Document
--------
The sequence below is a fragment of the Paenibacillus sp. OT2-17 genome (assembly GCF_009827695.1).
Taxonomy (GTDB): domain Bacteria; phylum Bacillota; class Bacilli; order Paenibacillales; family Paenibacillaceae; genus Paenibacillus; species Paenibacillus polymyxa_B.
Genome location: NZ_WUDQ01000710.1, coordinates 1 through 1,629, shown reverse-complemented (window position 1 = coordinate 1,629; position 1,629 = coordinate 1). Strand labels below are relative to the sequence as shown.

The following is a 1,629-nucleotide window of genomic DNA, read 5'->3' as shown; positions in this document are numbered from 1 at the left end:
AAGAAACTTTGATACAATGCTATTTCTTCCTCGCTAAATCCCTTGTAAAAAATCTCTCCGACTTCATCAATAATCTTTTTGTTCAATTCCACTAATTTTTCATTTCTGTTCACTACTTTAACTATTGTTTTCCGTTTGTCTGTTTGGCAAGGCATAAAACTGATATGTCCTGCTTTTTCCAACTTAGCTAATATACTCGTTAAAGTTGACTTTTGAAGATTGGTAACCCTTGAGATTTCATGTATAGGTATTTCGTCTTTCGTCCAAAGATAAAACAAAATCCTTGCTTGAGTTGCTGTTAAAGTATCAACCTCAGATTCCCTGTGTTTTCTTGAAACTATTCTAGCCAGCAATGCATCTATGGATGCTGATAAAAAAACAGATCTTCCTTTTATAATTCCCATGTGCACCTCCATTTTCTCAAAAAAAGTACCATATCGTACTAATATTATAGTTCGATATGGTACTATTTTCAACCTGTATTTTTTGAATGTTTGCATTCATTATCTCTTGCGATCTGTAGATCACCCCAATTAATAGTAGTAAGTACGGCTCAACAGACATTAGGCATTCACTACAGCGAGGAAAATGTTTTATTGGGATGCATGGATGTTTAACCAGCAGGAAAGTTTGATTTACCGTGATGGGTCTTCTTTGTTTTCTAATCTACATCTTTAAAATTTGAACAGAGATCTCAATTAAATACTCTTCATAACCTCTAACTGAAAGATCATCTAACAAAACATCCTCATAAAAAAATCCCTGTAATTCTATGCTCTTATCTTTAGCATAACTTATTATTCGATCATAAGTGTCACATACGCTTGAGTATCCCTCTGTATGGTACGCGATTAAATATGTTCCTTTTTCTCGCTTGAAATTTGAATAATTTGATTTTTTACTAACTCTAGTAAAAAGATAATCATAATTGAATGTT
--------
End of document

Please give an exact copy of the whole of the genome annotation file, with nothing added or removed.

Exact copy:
The sequence below is a fragment of the Paenibacillus sp. OT2-17 genome (assembly GCF_009827695.1).
Taxonomy (GTDB): domain Bacteria; phylum Bacillota; class Bacilli; order Paenibacillales; family Paenibacillaceae; genus Paenibacillus; species Paenibacillus polymyxa_B.
Genome location: NZ_WUDQ01000710.1, coordinates 1 through 1,629, shown reverse-complemented (window position 1 = coordinate 1,629; position 1,629 = coordinate 1). Strand labels below are relative to the sequence as shown.

The following is a 1,629-nucleotide window of genomic DNA, read 5'->3' as shown; positions in this document are numbered from 1 at the left end:
AAGAAACTTTGATACAATGCTATTTCTTCCTCGCTAAATCCCTTGTAAAAAATCTCTCCGACTTCATCAATAATCTTTTTGTTCAATTCCACTAATTTTTCATTTCTGTTCACTACTTTAACTATTGTTTTCCGTTTGTCTGTTTGGCAAGGCATAAAACTGATATGTCCTGCTTTTTCCAACTTAGCTAATATACTCGTTAAAGTTGACTTTTGAAGATTGGTAACCCTTGAGATTTCATGTATAGGTATTTCGTCTTTCGTCCAAAGATAAAACAAAATCCTTGCTTGAGTTGCTGTTAAAGTATCAACCTCAGATTCCCTGTGTTTTCTTGAAACTATTCTAGCCAGCAATGCATCTATGGATGCTGATAAAAAAACAGATCTTCCTTTTATAATTCCCATGTGCACCTCCATTTTCTCAAAAAAAGTACCATATCGTACTAATATTATAGTTCGATATGGTACTATTTTCAACCTGTATTTTTTGAATGTTTGCATTCATTATCTCTTGCGATCTGTAGATCACCCCAATTAATAGTAGTAAGTACGGCTCAACAGACATTAGGCATTCACTACAGCGAGGAAAATGTTTTATTGGGATGCATGGATGTTTAACCAGCAGGAAAGTTTGATTTACCGTGATGGGTCTTCTTTGTTTTCTAATCTACATCTTTAAAATTTGAACAGAGATCTCAATTAAATACTCTTCATAACCTCTAACTGAAAGATCATCTAACAAAACATCCTCATAAAAAAATCCCTGTAATTCTATGCTCTTATCTTTAGCATAACTTATTATTCGATCATAAGTGTCACATACGCTTGAGTATCCCTCTGTATGGTACGCGATTAAATATGTTCCTTTTTCTCGCTTGAAATTTGAATAATTTGATTTTTTACTAACTCTAGTAAAAAGATAATCATAATTGAATGTT